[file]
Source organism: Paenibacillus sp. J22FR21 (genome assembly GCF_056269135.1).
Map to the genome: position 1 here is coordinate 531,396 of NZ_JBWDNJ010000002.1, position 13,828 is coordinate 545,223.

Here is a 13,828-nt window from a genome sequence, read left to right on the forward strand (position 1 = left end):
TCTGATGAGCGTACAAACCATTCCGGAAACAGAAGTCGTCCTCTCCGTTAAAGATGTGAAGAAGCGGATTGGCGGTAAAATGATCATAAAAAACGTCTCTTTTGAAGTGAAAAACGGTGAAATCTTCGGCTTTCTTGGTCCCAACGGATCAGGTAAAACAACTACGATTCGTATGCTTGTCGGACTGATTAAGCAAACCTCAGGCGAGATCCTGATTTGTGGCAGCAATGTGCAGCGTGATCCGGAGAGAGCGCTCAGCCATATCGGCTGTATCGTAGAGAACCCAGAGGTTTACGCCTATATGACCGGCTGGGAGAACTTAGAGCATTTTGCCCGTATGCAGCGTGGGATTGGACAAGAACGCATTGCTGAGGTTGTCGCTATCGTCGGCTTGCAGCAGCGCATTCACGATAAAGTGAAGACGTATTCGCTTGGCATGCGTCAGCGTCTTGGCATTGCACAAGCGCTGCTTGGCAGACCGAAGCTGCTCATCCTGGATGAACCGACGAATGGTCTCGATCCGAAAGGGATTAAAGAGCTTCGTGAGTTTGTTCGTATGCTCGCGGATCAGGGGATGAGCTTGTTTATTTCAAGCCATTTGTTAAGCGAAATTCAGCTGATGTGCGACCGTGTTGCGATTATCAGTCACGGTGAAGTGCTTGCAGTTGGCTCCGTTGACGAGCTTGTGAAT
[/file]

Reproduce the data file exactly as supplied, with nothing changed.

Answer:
Source organism: Paenibacillus sp. J22FR21 (genome assembly GCF_056269135.1).
Map to the genome: position 1 here is coordinate 531,396 of NZ_JBWDNJ010000002.1, position 13,828 is coordinate 545,223.

Here is a 13,828-nt window from a genome sequence, read left to right on the forward strand (position 1 = left end):
TCTGATGAGCGTACAAACCATTCCGGAAACAGAAGTCGTCCTCTCCGTTAAAGATGTGAAGAAGCGGATTGGCGGTAAAATGATCATAAAAAACGTCTCTTTTGAAGTGAAAAACGGTGAAATCTTCGGCTTTCTTGGTCCCAACGGATCAGGTAAAACAACTACGATTCGTATGCTTGTCGGACTGATTAAGCAAACCTCAGGCGAGATCCTGATTTGTGGCAGCAATGTGCAGCGTGATCCGGAGAGAGCGCTCAGCCATATCGGCTGTATCGTAGAGAACCCAGAGGTTTACGCCTATATGACCGGCTGGGAGAACTTAGAGCATTTTGCCCGTATGCAGCGTGGGATTGGACAAGAACGCATTGCTGAGGTTGTCGCTATCGTCGGCTTGCAGCAGCGCATTCACGATAAAGTGAAGACGTATTCGCTTGGCATGCGTCAGCGTCTTGGCATTGCACAAGCGCTGCTTGGCAGACCGAAGCTGCTCATCCTGGATGAACCGACGAATGGTCTCGATCCGAAAGGGATTAAAGAGCTTCGTGAGTTTGTTCGTATGCTCGCGGATCAGGGGATGAGCTTGTTTATTTCAAGCCATTTGTTAAGCGAAATTCAGCTGATGTGCGACCGTGTTGCGATTATCAGTCACGGTGAAGTGCTTGCAGTTGGCTCCGTTGACGAGCTTGTGAAT